# Pascal's Triangle - History, Binomial Numbers Or Coefficients, Pascal, Probability Theory

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equals represent expansion

Pascal's triangle is a well-known set of numbers aligned in the shape of a **pyramid**. The numbers represent the binomial coefficients. Binomial coefficients represent the number of subsets of a given size. The numbers in Pascal's triangle are also the coefficients of the expansion of (a+b)^{n}, (a+b) raised to the n^{th} power. So for n equals to three, the expansion is (a+b) × (a+b) × (a+b) which equals (a^{2}+2ab+b^{2}) × (a+b) which equals (a^{3} + 3ab^{2} + 3ba^{2} + b^{3}). The coefficients are 1,3,3,1. These are listed in the third row of Pascal's triangle.

## Additional Topics

Pascal's triangle was also known as the figurate triangle, the combinatorial triangle, and the binomial triangle. The triangle was first given the name, "Pascal's triangle," by a mathematician named Montmort in 1708. Montmort wrote the numbers in the form below known as the combinatorial triangle.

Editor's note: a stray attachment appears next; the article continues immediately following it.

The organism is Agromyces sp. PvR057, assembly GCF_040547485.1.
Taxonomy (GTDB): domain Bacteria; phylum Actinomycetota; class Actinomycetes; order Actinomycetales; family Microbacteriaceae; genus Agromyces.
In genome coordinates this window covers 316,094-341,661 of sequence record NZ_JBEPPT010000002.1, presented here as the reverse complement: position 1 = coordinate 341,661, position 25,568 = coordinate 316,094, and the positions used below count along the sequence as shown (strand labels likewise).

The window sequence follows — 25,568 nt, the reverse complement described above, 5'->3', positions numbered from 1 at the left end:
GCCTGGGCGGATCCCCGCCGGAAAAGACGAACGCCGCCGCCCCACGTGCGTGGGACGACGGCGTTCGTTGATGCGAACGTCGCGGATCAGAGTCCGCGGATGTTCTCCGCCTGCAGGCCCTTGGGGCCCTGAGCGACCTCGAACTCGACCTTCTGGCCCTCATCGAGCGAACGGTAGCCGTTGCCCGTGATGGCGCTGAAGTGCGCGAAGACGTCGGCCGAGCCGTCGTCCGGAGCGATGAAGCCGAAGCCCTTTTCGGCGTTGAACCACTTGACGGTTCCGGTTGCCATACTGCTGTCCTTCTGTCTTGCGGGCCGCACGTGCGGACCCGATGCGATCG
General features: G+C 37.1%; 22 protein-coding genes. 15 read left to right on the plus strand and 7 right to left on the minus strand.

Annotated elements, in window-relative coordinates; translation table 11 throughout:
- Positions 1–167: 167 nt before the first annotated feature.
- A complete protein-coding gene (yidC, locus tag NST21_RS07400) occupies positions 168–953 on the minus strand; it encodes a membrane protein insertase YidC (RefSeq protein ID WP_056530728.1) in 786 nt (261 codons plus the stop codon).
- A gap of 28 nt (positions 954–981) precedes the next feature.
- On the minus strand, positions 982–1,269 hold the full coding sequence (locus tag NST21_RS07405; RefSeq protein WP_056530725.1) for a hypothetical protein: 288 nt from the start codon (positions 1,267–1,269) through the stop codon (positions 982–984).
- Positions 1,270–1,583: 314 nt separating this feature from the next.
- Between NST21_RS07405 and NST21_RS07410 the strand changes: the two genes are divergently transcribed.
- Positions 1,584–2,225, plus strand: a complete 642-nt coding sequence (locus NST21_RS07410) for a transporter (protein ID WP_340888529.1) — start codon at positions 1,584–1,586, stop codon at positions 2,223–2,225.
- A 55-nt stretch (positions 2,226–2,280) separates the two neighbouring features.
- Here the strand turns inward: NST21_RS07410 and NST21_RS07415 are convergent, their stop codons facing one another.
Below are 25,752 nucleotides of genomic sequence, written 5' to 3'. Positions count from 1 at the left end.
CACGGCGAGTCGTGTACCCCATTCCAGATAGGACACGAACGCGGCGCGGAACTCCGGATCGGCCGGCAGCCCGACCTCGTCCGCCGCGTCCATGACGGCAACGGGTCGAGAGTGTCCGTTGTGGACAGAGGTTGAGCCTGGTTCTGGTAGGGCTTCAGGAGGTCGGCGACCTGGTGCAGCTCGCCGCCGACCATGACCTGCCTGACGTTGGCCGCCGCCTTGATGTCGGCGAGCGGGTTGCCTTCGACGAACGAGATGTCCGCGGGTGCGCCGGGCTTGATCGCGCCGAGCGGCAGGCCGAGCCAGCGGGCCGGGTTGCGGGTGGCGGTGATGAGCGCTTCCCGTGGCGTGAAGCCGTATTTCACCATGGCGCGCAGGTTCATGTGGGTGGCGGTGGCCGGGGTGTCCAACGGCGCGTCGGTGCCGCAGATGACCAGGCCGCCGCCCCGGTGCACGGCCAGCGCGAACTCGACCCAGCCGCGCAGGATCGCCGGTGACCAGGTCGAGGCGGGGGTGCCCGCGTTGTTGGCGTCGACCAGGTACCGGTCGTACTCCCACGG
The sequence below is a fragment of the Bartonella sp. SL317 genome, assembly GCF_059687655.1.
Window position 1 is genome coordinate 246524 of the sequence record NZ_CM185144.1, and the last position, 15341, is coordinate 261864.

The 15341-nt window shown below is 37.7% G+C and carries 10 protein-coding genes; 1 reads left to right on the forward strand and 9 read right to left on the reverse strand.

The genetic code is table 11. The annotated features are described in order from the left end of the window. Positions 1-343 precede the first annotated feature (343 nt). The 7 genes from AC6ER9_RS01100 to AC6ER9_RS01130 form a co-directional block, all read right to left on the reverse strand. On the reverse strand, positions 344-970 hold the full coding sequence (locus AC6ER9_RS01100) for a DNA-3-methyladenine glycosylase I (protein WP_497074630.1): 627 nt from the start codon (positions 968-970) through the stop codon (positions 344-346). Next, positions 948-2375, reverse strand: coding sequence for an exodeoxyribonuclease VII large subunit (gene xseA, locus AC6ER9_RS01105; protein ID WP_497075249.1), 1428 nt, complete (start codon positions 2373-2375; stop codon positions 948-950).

The combination of numbers that form Pascal's triangle were w…

A number of unsolved problems in Pascal's days encouraged the formation of probability theory. The Gambler's Ruin and the Problem of Point are two examples of such problems. The Gambler's Ruin was a problem Pascal challenged the great mathematician, Pierre de Fermat, to solve. The problem, according to one explanation, was determining what the chances of winning were for each …

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## User Comments

over 6 years ago

opra winfrey

suck a duck :) Gaaaaaaaay.